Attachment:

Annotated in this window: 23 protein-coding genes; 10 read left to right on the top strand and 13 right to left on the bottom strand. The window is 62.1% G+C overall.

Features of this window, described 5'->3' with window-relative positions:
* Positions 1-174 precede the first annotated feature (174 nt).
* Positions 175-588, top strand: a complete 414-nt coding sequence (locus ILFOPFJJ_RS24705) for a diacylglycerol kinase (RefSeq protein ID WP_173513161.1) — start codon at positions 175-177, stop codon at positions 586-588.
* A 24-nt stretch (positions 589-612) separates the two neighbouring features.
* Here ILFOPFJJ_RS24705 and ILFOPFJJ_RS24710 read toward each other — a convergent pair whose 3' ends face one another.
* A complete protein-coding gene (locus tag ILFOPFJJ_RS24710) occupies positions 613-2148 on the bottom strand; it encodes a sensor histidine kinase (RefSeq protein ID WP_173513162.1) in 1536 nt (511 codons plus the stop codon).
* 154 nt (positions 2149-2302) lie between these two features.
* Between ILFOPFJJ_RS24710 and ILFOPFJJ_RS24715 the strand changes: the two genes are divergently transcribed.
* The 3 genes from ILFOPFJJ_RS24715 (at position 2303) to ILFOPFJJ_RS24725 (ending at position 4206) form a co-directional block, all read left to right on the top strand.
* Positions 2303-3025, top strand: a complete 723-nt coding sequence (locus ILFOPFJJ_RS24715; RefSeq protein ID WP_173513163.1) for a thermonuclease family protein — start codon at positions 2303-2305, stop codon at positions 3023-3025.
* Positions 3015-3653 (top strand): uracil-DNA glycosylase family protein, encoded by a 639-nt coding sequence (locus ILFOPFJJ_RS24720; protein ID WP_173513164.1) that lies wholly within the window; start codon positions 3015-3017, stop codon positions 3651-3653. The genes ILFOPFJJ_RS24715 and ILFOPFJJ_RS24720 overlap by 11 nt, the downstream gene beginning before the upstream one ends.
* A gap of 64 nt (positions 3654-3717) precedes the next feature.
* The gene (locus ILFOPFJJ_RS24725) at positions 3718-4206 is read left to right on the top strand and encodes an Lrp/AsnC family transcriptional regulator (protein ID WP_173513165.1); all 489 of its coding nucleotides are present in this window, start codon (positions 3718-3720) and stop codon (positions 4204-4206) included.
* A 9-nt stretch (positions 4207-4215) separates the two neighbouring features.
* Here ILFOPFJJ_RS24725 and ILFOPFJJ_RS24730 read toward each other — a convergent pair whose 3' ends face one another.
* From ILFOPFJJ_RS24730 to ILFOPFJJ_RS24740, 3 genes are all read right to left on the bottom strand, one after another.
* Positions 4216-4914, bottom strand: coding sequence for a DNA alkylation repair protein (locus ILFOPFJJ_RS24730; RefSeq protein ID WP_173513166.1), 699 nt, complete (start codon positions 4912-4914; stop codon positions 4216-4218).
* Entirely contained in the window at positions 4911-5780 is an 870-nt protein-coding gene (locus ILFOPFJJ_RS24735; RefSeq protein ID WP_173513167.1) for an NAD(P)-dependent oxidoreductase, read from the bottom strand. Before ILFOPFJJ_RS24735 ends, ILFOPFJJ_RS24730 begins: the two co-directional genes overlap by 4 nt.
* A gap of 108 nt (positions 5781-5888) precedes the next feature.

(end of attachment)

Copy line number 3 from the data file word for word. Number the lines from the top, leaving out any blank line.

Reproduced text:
* Positions 1-174 precede the first annotated feature (174 nt).